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Britain holds inquiry into Indonesian water cannon

The Guardian - February 13, 1997

David Hencke – The Foreign Office is investigating allegations that the Indonesian government has broken its undertaking not to use British-made water cannon and armoured vehicles to crush peaceful dissent. The Foreign Office minister Jeremy Hanley ordered the inquiry after receiving pictures showing water cannon manufactured by a company in Southampton being used to break up a student gathering in Bandung.

The pictures sent by Indonesians through Tapol, the Indonesian Human Rights Campaign are potentially damaging to his reputation. He has defended decisions to equip the Indonesian police force and arm the military, still condemned by Britain for invading East Timor.

The Commons Public Accounts Committee is also investigating whether the overseas aid programme to Indonesia has been linked to arms deals. On October 30 Mr Hanley promised the Labour foreign affairs spokesman Derek Fatchett in Parliament: "If water cannon is used to try to stop peaceful demonstrators, that is of course totally unacceptable; if it is used to stop rioters, that may be acceptable. It is totally unacceptable to use chemicals or dyes with the water cannon."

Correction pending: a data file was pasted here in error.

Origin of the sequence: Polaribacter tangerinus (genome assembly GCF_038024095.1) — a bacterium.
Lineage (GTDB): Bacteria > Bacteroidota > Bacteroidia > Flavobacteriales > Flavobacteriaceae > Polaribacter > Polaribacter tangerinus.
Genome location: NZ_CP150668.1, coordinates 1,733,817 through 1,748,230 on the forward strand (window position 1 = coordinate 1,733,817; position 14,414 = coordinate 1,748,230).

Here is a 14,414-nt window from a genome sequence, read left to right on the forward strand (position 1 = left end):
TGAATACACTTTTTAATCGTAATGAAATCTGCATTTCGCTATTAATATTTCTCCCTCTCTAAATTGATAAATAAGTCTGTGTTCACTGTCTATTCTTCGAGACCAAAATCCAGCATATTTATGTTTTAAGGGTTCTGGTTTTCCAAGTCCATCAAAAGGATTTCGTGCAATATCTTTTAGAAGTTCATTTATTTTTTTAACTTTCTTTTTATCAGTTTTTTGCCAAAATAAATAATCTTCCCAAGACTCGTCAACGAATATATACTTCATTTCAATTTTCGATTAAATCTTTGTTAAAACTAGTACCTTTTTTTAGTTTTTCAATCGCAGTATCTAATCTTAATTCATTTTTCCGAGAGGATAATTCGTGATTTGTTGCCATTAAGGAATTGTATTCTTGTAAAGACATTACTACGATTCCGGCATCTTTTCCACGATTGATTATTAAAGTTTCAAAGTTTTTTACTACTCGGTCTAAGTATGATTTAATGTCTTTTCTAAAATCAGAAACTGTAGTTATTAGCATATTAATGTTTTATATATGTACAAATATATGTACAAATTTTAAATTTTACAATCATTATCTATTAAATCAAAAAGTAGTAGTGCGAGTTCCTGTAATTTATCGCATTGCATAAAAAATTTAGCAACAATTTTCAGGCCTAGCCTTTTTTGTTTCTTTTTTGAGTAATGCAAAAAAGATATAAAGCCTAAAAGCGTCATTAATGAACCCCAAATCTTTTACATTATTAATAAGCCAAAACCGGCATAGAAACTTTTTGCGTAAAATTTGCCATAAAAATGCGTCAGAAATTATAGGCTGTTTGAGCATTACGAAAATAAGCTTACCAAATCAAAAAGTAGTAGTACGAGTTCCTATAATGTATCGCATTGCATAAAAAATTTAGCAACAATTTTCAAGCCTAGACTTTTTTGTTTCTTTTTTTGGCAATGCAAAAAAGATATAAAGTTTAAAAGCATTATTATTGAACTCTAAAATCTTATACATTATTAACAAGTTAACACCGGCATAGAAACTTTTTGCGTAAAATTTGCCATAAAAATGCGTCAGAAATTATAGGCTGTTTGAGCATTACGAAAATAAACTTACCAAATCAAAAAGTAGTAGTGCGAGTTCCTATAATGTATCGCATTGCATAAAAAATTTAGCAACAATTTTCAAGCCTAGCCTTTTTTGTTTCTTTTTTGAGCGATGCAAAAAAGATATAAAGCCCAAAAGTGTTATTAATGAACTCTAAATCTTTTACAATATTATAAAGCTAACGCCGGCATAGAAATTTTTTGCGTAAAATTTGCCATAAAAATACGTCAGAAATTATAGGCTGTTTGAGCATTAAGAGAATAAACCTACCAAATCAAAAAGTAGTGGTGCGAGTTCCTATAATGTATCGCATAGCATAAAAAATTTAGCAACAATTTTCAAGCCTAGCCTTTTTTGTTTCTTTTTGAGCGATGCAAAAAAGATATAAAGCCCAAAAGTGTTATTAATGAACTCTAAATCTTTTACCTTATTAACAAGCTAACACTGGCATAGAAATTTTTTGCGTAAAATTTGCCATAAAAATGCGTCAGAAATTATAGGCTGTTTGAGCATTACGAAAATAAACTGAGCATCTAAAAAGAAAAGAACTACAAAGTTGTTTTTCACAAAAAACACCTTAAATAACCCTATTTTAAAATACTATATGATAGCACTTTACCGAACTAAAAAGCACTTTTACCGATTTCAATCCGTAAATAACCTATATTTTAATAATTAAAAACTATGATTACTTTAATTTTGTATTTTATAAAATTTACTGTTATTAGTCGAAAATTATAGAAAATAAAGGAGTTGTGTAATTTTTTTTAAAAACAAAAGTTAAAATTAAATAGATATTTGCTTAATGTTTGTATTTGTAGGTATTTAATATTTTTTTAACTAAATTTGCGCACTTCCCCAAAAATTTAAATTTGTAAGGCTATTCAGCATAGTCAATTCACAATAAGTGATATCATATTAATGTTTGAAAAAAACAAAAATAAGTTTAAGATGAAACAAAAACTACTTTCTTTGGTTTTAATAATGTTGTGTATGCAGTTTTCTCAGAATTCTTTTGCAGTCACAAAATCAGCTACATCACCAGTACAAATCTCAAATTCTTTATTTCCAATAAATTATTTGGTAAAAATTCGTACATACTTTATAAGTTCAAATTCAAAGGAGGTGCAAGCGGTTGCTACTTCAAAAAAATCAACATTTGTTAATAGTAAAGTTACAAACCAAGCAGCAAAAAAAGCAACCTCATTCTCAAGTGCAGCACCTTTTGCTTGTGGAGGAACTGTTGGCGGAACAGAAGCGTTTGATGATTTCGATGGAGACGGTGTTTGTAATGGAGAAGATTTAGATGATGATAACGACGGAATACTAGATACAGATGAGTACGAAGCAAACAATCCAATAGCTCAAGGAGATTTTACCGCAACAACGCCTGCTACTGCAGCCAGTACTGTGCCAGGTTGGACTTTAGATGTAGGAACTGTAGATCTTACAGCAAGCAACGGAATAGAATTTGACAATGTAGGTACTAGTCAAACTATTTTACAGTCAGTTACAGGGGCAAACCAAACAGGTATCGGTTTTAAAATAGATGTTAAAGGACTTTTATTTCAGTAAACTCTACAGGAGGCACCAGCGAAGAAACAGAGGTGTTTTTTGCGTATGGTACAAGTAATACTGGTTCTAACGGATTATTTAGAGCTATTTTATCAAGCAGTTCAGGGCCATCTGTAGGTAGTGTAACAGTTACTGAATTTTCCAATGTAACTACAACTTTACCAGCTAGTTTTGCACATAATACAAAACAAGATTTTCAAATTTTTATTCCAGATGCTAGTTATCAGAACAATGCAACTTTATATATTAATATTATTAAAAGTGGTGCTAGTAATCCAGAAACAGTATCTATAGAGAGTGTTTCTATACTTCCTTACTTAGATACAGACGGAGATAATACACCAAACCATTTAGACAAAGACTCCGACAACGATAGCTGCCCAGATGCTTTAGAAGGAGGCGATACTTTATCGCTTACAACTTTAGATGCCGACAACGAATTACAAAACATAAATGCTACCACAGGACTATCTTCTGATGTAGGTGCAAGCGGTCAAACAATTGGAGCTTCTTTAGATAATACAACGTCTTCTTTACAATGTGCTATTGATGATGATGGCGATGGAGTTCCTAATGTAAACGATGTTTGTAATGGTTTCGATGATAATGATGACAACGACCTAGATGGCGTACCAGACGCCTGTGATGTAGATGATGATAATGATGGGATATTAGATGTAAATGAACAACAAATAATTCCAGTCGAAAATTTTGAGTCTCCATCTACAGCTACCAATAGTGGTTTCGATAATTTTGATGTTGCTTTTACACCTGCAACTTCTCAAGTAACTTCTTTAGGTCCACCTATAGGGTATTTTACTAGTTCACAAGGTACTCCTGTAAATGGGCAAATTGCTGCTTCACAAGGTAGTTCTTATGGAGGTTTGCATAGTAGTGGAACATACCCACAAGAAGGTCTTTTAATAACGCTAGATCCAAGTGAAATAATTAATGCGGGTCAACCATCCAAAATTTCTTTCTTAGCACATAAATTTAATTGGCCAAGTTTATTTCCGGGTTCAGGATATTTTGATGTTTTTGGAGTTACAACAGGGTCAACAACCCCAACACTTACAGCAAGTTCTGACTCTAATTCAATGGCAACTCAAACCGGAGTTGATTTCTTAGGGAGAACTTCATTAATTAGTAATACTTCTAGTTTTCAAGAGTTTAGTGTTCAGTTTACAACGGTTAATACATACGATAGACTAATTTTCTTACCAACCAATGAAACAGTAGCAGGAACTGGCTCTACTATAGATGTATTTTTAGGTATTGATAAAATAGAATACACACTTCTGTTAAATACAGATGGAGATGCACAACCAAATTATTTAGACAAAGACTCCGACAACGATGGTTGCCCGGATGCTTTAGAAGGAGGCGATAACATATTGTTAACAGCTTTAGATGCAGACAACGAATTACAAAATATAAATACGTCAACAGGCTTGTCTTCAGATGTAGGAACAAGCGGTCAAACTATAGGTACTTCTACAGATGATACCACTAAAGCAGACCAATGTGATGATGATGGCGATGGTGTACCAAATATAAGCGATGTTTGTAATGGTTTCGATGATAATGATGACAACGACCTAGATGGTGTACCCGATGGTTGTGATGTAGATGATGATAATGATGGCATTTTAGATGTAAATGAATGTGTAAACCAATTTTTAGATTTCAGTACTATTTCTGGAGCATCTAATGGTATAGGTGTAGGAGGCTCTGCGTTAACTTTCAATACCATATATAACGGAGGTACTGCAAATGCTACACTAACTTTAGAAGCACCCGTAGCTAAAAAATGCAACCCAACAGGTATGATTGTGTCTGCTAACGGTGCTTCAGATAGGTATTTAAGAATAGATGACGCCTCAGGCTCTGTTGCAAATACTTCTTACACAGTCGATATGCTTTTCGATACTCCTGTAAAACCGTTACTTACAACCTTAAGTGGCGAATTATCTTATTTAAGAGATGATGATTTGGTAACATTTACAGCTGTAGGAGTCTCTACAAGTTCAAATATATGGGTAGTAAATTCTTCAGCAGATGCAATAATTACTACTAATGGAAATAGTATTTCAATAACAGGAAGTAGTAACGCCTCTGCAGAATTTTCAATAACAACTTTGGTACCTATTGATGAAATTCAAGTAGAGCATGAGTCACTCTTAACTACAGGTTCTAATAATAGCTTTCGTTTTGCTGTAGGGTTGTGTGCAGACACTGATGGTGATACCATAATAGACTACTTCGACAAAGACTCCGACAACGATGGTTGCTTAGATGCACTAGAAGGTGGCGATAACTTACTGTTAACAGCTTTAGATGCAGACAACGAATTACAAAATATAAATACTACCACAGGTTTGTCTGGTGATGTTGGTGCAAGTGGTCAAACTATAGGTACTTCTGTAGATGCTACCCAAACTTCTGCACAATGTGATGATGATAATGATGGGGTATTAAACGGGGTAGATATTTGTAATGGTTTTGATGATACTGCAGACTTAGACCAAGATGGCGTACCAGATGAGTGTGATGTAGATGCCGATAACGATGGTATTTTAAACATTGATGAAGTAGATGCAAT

The allegations passed to the minister say that chemicals were mixed with the water used to spray students gathered to commemorate a Muslim student killed in a previous demonstration

Mr Hanley disclosed that he was investigating the incident in a parliamentary answer to Labour MP Ann Clywd, who is seeking to end the arms trade with Indonesia.

"Our policy is not to license for export any UK defence equipment which we judge likely to be used for internal repression, " Mr Hanley told Ms Clywd.